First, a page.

Christmas spreads into every narrow space here, oozing along the Gassen (lanes) and up the housefronts. The Christmas market stands are set up, really anywhere there's room. Coming from the river, you wander criss cross inbetween these ornate buildings, all eyes up, while Christmas vies for your attention...ever the diva.


The half-timbering building traditon can be found all over Germany, and into France and Austria. On a foundation of brick or stone, a frame is constructed using whole, squared timbers. The frame was often left exposed from the outside, while the spaces were filled with straw, plaster or layered sticks.


These 'spaces' were then, depending on the region, often decorated with patterns, often looking like the most beautiful x's & o's board you've ever seen.


There is a fairytale-feeling you get wandering among the buildings here, as if Alice herself had taken up architecture and practiced it here. One of the most photographed houses is the 'Spitzhäuschen' (the pointed house) which is fairytale exhibit A.


It was built in 1416 in the middle of the Old town. Even though it looks so whimsical, it's origin was absolutely practical. Back in the day, home owners here were taxed by the amount of surface area they built upon. Therefore, many of the still-standing, centuries-old houses grow wider, not just taller, as you look up.


Much of the region's slate was also used in building the houses' wine cellars or used for delightful facades. Taking a riesling break in one of these weinstuben (tavern) is a treat.


And as I was about to leave for the hour-long drive home, I got another pleasant surprise. I came upon this little guy busily writing down all of his Chrismas wishes into the wishbook for the Christkind to bring on Christmas Eve. I think he'll become a writer when he grows up.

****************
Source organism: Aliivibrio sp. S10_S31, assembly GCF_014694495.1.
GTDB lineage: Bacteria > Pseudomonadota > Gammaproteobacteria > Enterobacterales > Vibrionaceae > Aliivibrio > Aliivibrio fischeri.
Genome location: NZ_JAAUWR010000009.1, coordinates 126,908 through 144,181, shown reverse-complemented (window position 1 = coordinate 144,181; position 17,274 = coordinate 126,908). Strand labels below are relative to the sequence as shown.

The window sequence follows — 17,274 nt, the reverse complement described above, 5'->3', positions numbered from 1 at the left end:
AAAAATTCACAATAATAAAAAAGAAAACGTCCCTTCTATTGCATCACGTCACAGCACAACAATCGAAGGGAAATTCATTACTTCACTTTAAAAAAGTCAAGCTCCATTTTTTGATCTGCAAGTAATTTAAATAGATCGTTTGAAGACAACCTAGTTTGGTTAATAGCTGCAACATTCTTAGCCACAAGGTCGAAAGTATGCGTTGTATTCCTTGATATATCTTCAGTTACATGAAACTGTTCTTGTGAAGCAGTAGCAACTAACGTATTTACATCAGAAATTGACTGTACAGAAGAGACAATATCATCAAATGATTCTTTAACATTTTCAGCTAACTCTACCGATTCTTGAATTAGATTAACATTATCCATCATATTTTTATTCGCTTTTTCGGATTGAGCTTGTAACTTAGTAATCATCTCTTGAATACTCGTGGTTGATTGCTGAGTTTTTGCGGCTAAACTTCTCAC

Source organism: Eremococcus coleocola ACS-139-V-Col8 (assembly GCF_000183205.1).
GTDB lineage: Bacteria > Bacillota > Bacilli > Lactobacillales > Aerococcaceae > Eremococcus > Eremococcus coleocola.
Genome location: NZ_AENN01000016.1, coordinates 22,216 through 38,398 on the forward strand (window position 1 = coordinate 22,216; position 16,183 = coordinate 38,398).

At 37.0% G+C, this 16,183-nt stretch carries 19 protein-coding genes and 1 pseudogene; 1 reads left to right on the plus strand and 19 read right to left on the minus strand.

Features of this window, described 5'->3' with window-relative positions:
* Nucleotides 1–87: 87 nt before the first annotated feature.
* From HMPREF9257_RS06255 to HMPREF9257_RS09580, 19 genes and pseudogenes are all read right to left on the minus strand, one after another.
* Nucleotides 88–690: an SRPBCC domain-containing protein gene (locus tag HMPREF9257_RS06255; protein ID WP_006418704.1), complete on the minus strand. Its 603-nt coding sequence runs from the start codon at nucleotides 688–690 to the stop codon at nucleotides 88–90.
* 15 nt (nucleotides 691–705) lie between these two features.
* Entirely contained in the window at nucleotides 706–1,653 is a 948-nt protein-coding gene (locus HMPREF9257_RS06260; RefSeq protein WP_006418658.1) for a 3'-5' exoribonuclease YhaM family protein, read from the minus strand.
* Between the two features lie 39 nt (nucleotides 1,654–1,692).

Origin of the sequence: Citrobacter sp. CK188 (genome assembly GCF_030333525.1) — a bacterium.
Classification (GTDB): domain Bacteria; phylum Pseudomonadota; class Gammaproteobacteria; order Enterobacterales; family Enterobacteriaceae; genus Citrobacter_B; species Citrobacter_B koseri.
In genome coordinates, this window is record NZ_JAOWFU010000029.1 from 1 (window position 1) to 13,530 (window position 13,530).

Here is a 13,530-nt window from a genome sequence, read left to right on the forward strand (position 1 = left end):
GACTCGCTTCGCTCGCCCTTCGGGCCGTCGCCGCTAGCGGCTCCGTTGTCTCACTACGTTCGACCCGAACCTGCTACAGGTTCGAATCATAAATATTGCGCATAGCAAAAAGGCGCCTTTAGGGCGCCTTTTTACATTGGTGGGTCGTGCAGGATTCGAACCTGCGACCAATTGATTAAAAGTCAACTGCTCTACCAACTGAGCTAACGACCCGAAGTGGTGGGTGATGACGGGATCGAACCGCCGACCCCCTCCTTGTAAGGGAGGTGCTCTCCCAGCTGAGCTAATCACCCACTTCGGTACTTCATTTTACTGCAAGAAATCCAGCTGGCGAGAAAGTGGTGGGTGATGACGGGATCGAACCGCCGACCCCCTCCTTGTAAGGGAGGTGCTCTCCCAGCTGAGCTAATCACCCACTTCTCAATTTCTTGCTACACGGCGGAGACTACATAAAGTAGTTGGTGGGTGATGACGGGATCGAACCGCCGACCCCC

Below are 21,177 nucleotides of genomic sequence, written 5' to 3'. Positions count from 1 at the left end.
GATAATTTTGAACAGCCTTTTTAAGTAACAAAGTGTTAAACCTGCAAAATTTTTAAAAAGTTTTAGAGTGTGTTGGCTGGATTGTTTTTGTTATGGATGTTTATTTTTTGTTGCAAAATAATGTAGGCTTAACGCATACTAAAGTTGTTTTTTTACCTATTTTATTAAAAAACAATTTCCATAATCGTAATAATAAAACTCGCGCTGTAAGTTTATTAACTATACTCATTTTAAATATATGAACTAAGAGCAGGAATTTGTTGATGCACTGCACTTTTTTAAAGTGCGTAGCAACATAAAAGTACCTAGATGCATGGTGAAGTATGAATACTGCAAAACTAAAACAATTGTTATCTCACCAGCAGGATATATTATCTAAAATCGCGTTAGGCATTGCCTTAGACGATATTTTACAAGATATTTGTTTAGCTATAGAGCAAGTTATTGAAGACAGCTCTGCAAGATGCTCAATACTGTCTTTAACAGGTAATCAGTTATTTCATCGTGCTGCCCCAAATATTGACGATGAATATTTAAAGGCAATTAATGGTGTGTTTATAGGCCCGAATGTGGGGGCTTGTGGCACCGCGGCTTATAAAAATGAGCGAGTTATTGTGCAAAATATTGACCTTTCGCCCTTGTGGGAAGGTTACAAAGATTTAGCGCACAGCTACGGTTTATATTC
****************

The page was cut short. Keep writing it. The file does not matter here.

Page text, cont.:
Traben-Trarbach, Germany


 

A colleague mentioned that the Traben-Trarbach Wein-Nachts-Markt takes place underground in a maze of the town's wine cellars and I came to see it the very next day. Christmas underground has a lovely ironic feel to it, and with the weather as dreary and rainy as ever, there was no reason not to spend some time as close to the underworld as I'm comfortable getting.


Don't get me wrong, this is in no way similar to the Paris catacombs experience. These cellars are large, cavernous, rooms, which stretch on seemingly for miles, but there wasn't anything creepy about them. No bones, just wine barrels, as we made our way down the tunnels.


As I've already mentioned, this area is prime wine-real estate, with a fragrant history. It was the monks (it's always the monks) who began a thriving business of producing great wines here. In the 19th Century, Traben-Trarbach was the biggest wine trading point on earth, second only to Bordeaux.


The Christmas markets spread through four underground locations of interconnecting cellars. Filled, not only with families, couples and shoppers, but also with every handmade item you can think of to wear, eat or put on a shelf.